If we hope to overcome the ocean of darkness in the world,
we must first light a candle in our own hearts...
Committing oneself to the path of love can be the most revolutionary
way to change. Make the most of your time every day of your life...
As living human beings we are impermanent,
but we are surely not insignificant, Everything we do matters.
-- Robert Lawrence Smith, A Quaker book of Wisdom
When I was studying for my Interfaith ministerial ordination, I had the privilege of studying the tenets and beliefs of many different religions. One that I had been quite unfamiliar with was Jainism, but as I began my study, I was fascinated by what they call the world's most peaceful religion.
Jainism is an ancient dharmic religion born thousands of years ago in India that focuses its efforts on being peaceful, gentle and respectful towards any living being, whether human, plant or animal. When I read the above prayer yesterday, I began to ruminate on how much many of the different religions have in common. For example, although the above is a Quaker prayer, it fits right into the Jain ideals.
The Universal Jain symbol encompasses the core Jain teachings. In its comprehensive form it consists of a moon crescent, three dots, Swastika, palm of hand with a wheel inset and an outline encompassing all these symbols.
- The upper, the realm of heaven containing the heavenly abodes of all the celestial beings and abode of the Siddhas
- The lower represents the seven hells.
- The center, the Earth and the planets.
The raised hand means 'stop'. There is a word in the center of the wheel which means non-violence. The two together signify the importance of careful thought before action and also non-violence in thought, speech and action. The wheel in the hand shows that if careful thought does not precede actions, humans are destined to follow the cycle of birth, rebirth and death just as a wheel goes round and round. The four arms of the swastika represent birth into any one of the four destinies...heavenly beings, human beings, animal beings and hellish beings during the incessant cycle of birth and death. The three dots above the swastika represent the three jewels of Jainism: Right Faith, Right Knowledge and Right Conduct.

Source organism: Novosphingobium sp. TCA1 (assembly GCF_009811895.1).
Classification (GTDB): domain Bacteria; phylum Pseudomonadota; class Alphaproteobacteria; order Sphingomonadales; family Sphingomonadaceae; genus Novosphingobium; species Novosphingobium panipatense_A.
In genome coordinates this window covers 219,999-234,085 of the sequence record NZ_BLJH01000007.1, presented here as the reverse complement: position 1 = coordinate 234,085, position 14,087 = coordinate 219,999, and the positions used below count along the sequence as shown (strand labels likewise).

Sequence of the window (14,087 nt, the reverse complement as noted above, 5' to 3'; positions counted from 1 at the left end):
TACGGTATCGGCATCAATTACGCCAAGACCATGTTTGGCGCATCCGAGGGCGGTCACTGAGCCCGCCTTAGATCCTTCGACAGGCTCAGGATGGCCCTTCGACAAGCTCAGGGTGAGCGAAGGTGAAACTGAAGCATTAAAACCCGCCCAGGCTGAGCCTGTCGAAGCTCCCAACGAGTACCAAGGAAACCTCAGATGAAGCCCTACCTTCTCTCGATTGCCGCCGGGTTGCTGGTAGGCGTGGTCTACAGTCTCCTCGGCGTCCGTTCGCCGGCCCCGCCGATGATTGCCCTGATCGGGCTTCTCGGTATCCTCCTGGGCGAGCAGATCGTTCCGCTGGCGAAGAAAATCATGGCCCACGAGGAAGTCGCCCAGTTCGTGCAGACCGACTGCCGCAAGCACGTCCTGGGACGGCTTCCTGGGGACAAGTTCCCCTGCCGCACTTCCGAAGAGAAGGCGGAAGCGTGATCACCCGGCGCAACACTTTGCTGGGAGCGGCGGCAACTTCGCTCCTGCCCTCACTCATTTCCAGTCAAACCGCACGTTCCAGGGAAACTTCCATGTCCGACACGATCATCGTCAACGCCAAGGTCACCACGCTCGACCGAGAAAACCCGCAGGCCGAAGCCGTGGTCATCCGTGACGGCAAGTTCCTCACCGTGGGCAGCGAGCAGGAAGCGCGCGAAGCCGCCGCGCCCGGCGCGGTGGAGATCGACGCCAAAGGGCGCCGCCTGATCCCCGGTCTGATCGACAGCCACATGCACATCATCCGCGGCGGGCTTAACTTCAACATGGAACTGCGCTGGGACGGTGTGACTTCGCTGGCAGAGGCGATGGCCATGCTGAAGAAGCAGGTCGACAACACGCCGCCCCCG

Sweet Peace, where dost thou dwell? I humbly crave,
Let me once know.
I sought thee in a secret cave,
And ask'd, if Peace were there,
A hollow wind did seem to answer, No:
Go seek elsewhere.
I did; and going did a rainbow note:
Surely, thought I,
This is the lace of Peace's coat:
I will search out the matter.
But while I looked the clouds immediately
Did break and scatter.
Then went I to a garden and did spy
A gallant flower,
The crown-imperial: Sure, said I,
Peace at the root must dwell.
But when I digged, I saw a worm devour
What showed so well.
At length I met a rev'rend good old man;
Whom when for Peace
I did demand, he thus began:
There was a Prince of old
At Salem dwelt, who lived with good increase
Of flock and fold.
He sweetly lived; yet sweetness did not save
His life from foes.
But after death out of his grave
There sprang twelve stalks of wheat;
Which many wond'ring at, got some of those
To plant and set.
It prospered strangely, and did soon disperse
Through all the earth:
For they that taste it do rehearse
That virtue lies therein;
A secret virtue, bringing peace and mirth
By flight of sin.
Take of this grain, which in my garden grows,
And grows for you;
Make bread of it: and that repose
And peace, which ev'ry where
With so much earnestness you do pursue,
Is only there.